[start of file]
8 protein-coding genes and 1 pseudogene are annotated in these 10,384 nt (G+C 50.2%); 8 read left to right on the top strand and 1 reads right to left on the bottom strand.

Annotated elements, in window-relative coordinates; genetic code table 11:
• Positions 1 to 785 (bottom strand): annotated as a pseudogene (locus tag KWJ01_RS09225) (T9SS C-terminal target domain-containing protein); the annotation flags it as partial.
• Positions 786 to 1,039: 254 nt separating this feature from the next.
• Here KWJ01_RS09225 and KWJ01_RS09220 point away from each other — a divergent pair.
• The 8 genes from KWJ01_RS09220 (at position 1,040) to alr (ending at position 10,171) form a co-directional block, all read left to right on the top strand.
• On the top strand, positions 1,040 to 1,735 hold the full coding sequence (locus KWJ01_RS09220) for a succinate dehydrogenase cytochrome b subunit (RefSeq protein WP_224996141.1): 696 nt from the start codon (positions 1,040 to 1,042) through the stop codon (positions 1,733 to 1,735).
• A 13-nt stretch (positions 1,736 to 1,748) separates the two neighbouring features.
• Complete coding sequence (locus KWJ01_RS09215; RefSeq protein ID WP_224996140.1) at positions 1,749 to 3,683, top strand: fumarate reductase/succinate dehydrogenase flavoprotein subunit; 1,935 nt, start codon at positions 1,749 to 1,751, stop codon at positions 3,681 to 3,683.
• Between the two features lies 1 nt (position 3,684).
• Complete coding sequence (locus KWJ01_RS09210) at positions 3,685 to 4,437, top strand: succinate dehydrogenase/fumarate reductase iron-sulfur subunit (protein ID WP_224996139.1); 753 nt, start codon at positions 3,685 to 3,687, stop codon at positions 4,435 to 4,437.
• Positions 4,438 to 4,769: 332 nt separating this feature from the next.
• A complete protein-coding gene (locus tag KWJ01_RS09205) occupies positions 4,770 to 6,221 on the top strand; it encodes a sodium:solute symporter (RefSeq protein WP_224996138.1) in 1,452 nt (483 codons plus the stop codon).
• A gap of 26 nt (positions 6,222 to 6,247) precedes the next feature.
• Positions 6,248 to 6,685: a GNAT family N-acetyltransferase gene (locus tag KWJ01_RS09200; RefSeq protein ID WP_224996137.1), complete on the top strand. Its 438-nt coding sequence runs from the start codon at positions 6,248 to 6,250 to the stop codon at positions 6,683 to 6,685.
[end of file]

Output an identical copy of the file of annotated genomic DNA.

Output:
8 protein-coding genes and 1 pseudogene are annotated in these 10,384 nt (G+C 50.2%); 8 read left to right on the top strand and 1 reads right to left on the bottom strand.

Annotated elements, in window-relative coordinates; genetic code table 11:
• Positions 1 to 785 (bottom strand): annotated as a pseudogene (locus tag KWJ01_RS09225) (T9SS C-terminal target domain-containing protein); the annotation flags it as partial.
• Positions 786 to 1,039: 254 nt separating this feature from the next.
• Here KWJ01_RS09225 and KWJ01_RS09220 point away from each other — a divergent pair.
• The 8 genes from KWJ01_RS09220 (at position 1,040) to alr (ending at position 10,171) form a co-directional block, all read left to right on the top strand.
• On the top strand, positions 1,040 to 1,735 hold the full coding sequence (locus KWJ01_RS09220) for a succinate dehydrogenase cytochrome b subunit (RefSeq protein WP_224996141.1): 696 nt from the start codon (positions 1,040 to 1,042) through the stop codon (positions 1,733 to 1,735).
• A 13-nt stretch (positions 1,736 to 1,748) separates the two neighbouring features.
• Complete coding sequence (locus KWJ01_RS09215; RefSeq protein ID WP_224996140.1) at positions 1,749 to 3,683, top strand: fumarate reductase/succinate dehydrogenase flavoprotein subunit; 1,935 nt, start codon at positions 1,749 to 1,751, stop codon at positions 3,681 to 3,683.
• Between the two features lies 1 nt (position 3,684).
• Complete coding sequence (locus KWJ01_RS09210) at positions 3,685 to 4,437, top strand: succinate dehydrogenase/fumarate reductase iron-sulfur subunit (protein ID WP_224996139.1); 753 nt, start codon at positions 3,685 to 3,687, stop codon at positions 4,435 to 4,437.
• Positions 4,438 to 4,769: 332 nt separating this feature from the next.
• A complete protein-coding gene (locus tag KWJ01_RS09205) occupies positions 4,770 to 6,221 on the top strand; it encodes a sodium:solute symporter (RefSeq protein WP_224996138.1) in 1,452 nt (483 codons plus the stop codon).
• A gap of 26 nt (positions 6,222 to 6,247) precedes the next feature.
• Positions 6,248 to 6,685: a GNAT family N-acetyltransferase gene (locus tag KWJ01_RS09200; RefSeq protein ID WP_224996137.1), complete on the top strand. Its 438-nt coding sequence runs from the start codon at positions 6,248 to 6,250 to the stop codon at positions 6,683 to 6,685.